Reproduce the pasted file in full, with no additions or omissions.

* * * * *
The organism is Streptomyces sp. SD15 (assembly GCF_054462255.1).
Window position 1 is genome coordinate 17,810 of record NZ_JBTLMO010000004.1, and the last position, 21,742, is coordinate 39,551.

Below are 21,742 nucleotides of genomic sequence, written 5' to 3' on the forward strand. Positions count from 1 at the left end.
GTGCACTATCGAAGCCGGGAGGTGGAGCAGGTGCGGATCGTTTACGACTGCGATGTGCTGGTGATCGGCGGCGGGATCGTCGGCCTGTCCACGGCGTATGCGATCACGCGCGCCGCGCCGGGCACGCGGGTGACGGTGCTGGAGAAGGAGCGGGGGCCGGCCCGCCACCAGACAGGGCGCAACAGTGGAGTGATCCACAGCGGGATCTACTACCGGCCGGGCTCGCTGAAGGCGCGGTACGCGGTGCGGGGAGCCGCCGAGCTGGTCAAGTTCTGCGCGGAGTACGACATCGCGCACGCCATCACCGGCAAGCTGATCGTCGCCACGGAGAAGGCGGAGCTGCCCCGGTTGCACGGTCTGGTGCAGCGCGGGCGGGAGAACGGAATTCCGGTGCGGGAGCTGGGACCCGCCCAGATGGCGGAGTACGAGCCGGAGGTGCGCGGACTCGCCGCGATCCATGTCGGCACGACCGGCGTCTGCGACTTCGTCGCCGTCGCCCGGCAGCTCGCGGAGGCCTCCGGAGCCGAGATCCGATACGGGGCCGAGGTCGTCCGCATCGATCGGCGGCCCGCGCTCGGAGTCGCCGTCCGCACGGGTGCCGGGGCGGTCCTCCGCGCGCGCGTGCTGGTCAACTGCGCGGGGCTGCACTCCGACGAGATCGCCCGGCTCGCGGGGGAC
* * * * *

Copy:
The organism is Streptomyces sp. SD15 (assembly GCF_054462255.1).
Window position 1 is genome coordinate 17,810 of record NZ_JBTLMO010000004.1, and the last position, 21,742, is coordinate 39,551.

Below are 21,742 nucleotides of genomic sequence, written 5' to 3' on the forward strand. Positions count from 1 at the left end.
GTGCACTATCGAAGCCGGGAGGTGGAGCAGGTGCGGATCGTTTACGACTGCGATGTGCTGGTGATCGGCGGCGGGATCGTCGGCCTGTCCACGGCGTATGCGATCACGCGCGCCGCGCCGGGCACGCGGGTGACGGTGCTGGAGAAGGAGCGGGGGCCGGCCCGCCACCAGACAGGGCGCAACAGTGGAGTGATCCACAGCGGGATCTACTACCGGCCGGGCTCGCTGAAGGCGCGGTACGCGGTGCGGGGAGCCGCCGAGCTGGTCAAGTTCTGCGCGGAGTACGACATCGCGCACGCCATCACCGGCAAGCTGATCGTCGCCACGGAGAAGGCGGAGCTGCCCCGGTTGCACGGTCTGGTGCAGCGCGGGCGGGAGAACGGAATTCCGGTGCGGGAGCTGGGACCCGCCCAGATGGCGGAGTACGAGCCGGAGGTGCGCGGACTCGCCGCGATCCATGTCGGCACGACCGGCGTCTGCGACTTCGTCGCCGTCGCCCGGCAGCTCGCGGAGGCCTCCGGAGCCGAGATCCGATACGGGGCCGAGGTCGTCCGCATCGATCGGCGGCCCGCGCTCGGAGTCGCCGTCCGCACGGGTGCCGGGGCGGTCCTCCGCGCGCGCGTGCTGGTCAACTGCGCGGGGCTGCACTCCGACGAGATCGCCCGGCTCGCGGGGGAC